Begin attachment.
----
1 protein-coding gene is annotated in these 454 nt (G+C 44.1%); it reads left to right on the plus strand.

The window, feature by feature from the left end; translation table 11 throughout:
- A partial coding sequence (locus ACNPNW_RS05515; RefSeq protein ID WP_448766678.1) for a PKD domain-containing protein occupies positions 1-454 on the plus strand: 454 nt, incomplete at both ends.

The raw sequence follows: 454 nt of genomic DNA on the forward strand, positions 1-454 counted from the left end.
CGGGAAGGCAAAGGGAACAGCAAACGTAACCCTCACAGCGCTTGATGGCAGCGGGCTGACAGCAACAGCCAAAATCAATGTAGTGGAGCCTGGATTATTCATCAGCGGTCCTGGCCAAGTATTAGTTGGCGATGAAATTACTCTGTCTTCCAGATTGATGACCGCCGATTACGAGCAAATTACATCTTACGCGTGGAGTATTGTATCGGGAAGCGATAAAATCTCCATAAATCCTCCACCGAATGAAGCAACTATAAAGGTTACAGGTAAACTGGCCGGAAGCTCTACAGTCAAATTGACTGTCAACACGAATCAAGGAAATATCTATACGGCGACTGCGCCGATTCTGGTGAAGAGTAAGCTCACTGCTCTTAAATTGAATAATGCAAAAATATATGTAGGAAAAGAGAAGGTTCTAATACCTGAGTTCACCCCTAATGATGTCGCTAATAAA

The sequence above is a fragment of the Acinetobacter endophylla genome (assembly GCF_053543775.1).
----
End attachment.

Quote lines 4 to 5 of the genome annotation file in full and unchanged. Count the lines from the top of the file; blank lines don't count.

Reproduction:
The raw sequence follows: 454 nt of genomic DNA on the forward strand, positions 1-454 counted from the left end.
CGGGAAGGCAAAGGGAACAGCAAACGTAACCCTCACAGCGCTTGATGGCAGCGGGCTGACAGCAACAGCCAAAATCAATGTAGTGGAGCCTGGATTATTCATCAGCGGTCCTGGCCAAGTATTAGTTGGCGATGAAATTACTCTGTCTTCCAGATTGATGACCGCCGATTACGAGCAAATTACATCTTACGCGTGGAGTATTGTATCGGGAAGCGATAAAATCTCCATAAATCCTCCACCGAATGAAGCAACTATAAAGGTTACAGGTAAACTGGCCGGAAGCTCTACAGTCAAATTGACTGTCAACACGAATCAAGGAAATATCTATACGGCGACTGCGCCGATTCTGGTGAAGAGTAAGCTCACTGCTCTTAAATTGAATAATGCAAAAATATATGTAGGAAAAGAGAAGGTTCTAATACCTGAGTTCACCCCTAATGATGTCGCTAATAAA